Are you more likely to buy something if your friend recommended it? What if they came along for the trip?
That's what fashion retailers are hoping as they expand their online offerings, hoping that a curious mix of entertainment, social pressure and service will lead to more sales.
A report in the Wall Street Journal this morning explores the connection between social networks and shopping neuroses, examining five new services trying to rethink the online marketplace, at least when it comes to women's apparel and accessories.
J.J. Martin writes:
Several new fashion websites—among them Feyt, Lyst, Pose, Snapette, Motilo, Trendabl, the Cools and even Pinterest—are today's social pioneers, taking the "trusted girlfriend doubling as personal shopper" idea and embedding it onto the digital shopping experience, through photo sharing and real-time commentary from other shoppers, stylish insiders and even people you know. I can now shop with friends in New York, strangers in Paris and stylists in Los Angeles, while I'm at my desk in Milan. But will being more social make me a better shopper? Or will it simply make shopping home alone a lot more fun?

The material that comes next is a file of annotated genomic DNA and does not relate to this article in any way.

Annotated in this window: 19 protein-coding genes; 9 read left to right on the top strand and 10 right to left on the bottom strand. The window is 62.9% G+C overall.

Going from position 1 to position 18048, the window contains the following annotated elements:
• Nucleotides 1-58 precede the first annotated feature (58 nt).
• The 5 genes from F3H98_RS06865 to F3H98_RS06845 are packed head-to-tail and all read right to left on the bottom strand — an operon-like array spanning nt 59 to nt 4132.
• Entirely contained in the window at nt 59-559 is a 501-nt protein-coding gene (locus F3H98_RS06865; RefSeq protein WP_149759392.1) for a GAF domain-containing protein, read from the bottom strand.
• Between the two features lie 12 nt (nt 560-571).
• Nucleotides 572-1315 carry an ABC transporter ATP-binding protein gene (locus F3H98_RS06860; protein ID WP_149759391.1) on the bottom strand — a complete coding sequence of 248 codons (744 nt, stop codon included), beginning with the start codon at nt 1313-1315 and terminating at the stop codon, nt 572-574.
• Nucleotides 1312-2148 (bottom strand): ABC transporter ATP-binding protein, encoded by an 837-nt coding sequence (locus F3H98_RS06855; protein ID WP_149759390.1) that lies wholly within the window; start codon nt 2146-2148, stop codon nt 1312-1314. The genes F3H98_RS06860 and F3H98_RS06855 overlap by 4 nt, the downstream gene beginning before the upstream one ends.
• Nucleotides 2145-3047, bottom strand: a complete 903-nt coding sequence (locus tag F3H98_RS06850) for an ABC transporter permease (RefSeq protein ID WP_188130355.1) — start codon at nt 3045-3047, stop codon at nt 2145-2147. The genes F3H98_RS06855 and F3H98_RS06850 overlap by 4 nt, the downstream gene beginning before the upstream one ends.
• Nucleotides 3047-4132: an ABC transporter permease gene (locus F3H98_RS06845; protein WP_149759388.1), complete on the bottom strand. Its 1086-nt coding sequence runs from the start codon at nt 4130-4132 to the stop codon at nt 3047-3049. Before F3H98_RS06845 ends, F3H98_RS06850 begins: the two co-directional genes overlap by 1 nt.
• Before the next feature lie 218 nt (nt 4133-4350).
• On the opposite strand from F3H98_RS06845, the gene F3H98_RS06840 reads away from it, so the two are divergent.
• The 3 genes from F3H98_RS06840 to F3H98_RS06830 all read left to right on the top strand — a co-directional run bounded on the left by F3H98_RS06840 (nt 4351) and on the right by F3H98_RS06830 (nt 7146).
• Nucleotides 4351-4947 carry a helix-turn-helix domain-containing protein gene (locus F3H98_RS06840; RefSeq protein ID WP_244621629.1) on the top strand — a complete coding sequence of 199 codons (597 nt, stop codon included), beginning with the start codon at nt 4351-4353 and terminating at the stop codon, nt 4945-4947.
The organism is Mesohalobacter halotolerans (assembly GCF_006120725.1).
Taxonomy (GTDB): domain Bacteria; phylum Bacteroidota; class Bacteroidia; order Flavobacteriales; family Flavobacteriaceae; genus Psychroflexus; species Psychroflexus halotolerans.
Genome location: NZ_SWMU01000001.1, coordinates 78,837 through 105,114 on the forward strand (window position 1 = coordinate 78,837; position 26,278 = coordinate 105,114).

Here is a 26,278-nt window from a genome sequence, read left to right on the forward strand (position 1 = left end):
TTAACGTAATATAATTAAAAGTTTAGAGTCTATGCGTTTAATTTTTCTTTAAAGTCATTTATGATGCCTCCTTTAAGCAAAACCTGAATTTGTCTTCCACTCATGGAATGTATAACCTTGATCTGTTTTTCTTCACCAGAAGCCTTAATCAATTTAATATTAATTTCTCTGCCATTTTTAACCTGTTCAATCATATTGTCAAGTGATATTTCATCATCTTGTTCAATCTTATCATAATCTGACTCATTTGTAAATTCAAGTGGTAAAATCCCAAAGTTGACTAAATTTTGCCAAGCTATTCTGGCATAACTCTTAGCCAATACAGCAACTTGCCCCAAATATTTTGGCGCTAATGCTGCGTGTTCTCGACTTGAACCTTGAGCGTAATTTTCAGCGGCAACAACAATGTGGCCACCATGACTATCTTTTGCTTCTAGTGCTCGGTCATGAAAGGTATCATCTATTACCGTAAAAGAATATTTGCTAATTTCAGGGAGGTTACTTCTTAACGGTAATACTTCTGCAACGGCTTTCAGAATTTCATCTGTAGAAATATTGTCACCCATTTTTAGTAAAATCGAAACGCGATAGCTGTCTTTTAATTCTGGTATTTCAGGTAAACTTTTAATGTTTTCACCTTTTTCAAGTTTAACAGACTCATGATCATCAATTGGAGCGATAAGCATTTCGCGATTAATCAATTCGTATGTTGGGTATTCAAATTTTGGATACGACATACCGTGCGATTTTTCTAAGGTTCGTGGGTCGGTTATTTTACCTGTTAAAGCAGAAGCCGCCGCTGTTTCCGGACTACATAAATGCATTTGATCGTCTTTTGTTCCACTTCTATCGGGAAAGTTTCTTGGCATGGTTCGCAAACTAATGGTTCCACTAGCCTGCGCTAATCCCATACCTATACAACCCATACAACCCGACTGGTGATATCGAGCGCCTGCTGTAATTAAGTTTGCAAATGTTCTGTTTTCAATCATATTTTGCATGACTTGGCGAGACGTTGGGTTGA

Can you make a digital storefront less like a directory and more like an experience without annoying the customer?
These businesses are trying to figure that out, finding their own balance between curation and communication, consultation and coordination. Too many strangers and the shopper feels overwhelmed; a lack of organization and the shopper is left clueless.
But the right advice from the right people (thanks to the right algorithm) could go a long way.
This post was originally published on Smartplanet.com